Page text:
Metadebating. This is a term I've coined for a nasty technique where you comment on how the debate is going; for example, saying "No offense, but you're doing a very poor job arguing for your claim" or "Hopefully this time you can make a less fallacious argument" after giving a rebuttal. The core effectiveness of this is that it lets you taunt your opponent without them being able to retaliate. If, after you make an argument and end it with a statement like that, they try to combat your metadebating by arguing that they're not doing a poor job or that their argument wasn't fallacious, then first of all they don't have any ammunition because the ball is in their court, and second, even if they do, you can call them out for simply claiming their argument is good in the face of criticism without actually defending it, and you'll be technically right. Being put in a one-sided position like this is bound to make anyone's blood boil. It's especially nasty in verbal debates, where it takes up both time and space in your opponent's mind, making it artificially harder for them to represent their own argument.
Refer to the opponent in 3rd person. For example, back when I played Spellweaver (remind me to review that game sometime), I posted a thread on the forum about cards I thought were overpowered, and one of the responses was verbatim, "None of the cards the OP mentioned are particularly overpowered". The core insult here is the implication that my beliefs are so crazy I'm clearly not even worth trying to reason with, and so the asshole turned to the rest of my audience and focused on convincing them instead. It's made stronger by the fact that he didn't even pretend to counter any of my points. If memory serves that was literally his entire post (there might have been one more similar sentence or something). Now, one thing needs to be said: some people aren't worth trying to reason with. Most people, in fact (at least on some issues). In particular when it comes to politics or religion, most people these days care so much about the sense of identity they get from the group they're part of that they're simply not willing to change their beliefs no matter what argument you give them. When I argue with my parents about Anarchism their argument is different every time and half the time, the conversation ends with them acknowledging "that's a good point", or something, and then the next day they've completely forgotten about it. But good and earnest people obviously hate to be seen this way, so having their opponent refuse to speak directly to them is very insulting to them.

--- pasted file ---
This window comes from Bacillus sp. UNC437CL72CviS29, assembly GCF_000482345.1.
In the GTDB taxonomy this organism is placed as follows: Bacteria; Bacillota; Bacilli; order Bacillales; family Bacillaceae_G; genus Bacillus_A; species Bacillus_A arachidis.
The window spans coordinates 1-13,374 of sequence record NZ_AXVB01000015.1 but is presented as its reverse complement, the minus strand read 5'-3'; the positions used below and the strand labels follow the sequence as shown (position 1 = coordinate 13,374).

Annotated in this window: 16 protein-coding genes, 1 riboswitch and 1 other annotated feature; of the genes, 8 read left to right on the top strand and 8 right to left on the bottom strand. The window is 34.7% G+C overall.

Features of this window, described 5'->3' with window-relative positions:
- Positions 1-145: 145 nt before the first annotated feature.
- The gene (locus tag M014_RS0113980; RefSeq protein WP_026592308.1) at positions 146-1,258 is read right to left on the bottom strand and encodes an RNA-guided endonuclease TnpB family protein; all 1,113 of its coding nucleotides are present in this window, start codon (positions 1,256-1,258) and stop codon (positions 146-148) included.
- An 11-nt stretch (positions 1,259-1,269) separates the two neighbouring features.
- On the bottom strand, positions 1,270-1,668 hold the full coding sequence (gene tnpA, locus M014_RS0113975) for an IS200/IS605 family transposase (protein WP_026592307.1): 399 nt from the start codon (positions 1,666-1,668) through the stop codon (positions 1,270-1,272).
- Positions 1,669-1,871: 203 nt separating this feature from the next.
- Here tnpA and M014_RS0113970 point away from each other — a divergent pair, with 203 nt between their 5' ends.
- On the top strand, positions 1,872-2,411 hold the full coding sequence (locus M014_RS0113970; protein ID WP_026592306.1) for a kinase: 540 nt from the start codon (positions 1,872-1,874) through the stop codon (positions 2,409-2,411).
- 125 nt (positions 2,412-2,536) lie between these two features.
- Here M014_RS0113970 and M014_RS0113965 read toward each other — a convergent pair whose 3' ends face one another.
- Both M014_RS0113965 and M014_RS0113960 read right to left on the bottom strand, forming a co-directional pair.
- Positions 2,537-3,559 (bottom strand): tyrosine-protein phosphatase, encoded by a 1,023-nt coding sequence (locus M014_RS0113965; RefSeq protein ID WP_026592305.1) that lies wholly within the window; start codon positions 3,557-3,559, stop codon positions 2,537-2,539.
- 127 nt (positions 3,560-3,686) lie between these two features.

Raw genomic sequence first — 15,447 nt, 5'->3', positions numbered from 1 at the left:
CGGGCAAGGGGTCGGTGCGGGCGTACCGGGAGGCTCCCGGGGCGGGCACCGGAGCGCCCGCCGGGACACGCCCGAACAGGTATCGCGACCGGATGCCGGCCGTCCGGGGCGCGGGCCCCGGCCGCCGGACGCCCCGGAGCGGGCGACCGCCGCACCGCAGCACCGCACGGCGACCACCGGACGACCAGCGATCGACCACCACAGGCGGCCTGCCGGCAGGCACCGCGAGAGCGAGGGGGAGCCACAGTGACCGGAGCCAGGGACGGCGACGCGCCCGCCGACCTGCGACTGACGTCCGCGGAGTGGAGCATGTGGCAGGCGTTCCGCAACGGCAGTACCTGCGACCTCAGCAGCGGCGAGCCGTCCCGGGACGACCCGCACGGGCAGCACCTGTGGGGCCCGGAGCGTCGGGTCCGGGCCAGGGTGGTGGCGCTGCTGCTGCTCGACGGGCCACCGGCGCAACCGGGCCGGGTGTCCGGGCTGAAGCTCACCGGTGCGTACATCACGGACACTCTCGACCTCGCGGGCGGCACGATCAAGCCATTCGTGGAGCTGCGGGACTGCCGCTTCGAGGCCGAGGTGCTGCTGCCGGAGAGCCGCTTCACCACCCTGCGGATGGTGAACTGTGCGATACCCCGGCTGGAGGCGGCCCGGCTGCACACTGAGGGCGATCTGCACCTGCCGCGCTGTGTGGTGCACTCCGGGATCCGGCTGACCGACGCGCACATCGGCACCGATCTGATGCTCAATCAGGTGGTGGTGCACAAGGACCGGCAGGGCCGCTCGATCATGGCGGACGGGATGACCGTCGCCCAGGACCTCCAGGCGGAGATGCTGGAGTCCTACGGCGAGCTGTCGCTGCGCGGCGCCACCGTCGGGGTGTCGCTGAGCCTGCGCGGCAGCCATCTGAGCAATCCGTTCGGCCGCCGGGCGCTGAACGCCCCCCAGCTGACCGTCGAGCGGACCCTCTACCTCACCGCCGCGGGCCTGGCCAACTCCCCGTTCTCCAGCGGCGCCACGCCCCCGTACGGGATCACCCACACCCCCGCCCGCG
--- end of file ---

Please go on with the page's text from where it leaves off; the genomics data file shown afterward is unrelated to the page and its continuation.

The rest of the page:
Laugh. Seriously. Showing some amusement at your opponent's arguments is the most condescending way of taunting them. It's because you wouldn't laugh at just any bad argument, you'd laugh at an argument so bad that you at first wonder if your opponent is serious, or that you feel bad for anyone stupid enough to honestly believe that. Used well, "lol" can be one of the most inflammatory words in the English language.
There are probably more techniques out there, but for now, these were the ones I could put my finger on. I hope that I've given you a clearer understanding of how inflammation works so that you can more easily notice your opponents doing it and hopefully resist the urge to flame them.